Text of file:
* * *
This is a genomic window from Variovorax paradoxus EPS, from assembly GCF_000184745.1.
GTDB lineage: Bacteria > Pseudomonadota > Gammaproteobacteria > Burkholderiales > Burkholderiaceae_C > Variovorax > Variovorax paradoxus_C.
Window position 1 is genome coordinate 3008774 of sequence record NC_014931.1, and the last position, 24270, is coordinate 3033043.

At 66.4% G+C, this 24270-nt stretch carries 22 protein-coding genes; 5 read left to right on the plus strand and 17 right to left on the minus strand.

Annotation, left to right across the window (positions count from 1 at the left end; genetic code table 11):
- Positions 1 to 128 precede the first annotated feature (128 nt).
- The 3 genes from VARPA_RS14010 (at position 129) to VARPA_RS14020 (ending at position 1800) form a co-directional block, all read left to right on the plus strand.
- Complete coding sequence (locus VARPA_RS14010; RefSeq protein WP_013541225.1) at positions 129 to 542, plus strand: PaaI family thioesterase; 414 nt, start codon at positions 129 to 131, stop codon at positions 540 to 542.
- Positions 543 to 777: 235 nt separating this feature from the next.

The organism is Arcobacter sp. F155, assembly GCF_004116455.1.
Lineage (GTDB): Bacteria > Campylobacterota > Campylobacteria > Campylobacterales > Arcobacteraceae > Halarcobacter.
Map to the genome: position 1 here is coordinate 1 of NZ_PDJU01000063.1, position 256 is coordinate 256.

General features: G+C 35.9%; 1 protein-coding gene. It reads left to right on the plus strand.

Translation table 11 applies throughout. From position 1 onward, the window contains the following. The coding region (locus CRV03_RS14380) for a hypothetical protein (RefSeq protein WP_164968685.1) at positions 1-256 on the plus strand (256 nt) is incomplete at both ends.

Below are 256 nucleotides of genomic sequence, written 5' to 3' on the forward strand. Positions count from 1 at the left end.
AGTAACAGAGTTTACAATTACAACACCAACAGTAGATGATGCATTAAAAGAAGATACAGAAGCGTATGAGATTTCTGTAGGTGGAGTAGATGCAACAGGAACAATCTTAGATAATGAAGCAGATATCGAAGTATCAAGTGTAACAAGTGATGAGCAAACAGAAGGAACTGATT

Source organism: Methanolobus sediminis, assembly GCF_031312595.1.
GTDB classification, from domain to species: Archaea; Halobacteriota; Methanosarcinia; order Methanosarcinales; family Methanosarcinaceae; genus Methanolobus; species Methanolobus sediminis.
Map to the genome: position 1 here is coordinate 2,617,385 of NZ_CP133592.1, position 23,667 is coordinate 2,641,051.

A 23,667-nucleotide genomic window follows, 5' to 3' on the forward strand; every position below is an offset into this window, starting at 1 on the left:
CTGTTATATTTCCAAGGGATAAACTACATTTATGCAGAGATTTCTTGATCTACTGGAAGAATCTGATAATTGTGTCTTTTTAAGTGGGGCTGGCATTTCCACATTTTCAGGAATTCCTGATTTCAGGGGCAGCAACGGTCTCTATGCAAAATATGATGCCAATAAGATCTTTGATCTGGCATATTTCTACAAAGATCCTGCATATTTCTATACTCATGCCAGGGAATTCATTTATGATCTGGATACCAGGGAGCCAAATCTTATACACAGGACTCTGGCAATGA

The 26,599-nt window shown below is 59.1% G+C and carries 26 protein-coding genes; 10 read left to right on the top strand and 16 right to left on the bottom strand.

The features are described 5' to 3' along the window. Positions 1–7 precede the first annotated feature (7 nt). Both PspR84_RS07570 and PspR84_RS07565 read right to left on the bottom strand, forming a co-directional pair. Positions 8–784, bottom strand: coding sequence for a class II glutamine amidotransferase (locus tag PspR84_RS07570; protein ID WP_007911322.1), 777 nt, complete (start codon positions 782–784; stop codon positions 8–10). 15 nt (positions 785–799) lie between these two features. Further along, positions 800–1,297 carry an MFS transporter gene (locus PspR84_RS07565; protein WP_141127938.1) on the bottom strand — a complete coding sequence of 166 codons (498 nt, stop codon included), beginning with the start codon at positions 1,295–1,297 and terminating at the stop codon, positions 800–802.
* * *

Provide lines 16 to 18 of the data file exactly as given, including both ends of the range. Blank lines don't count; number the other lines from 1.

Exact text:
AGTAACAGAGTTTACAATTACAACACCAACAGTAGATGATGCATTAAAAGAAGATACAGAAGCGTATGAGATTTCTGTAGGTGGAGTAGATGCAACAGGAACAATCTTAGATAATGAAGCAGATATCGAAGTATCAAGTGTAACAAGTGATGAGCAAACAGAAGGAACTGATT

Source organism: Methanolobus sediminis, assembly GCF_031312595.1.
GTDB classification, from domain to species: Archaea; Halobacteriota; Methanosarcinia; order Methanosarcinales; family Methanosarcinaceae; genus Methanolobus; species Methanolobus sediminis.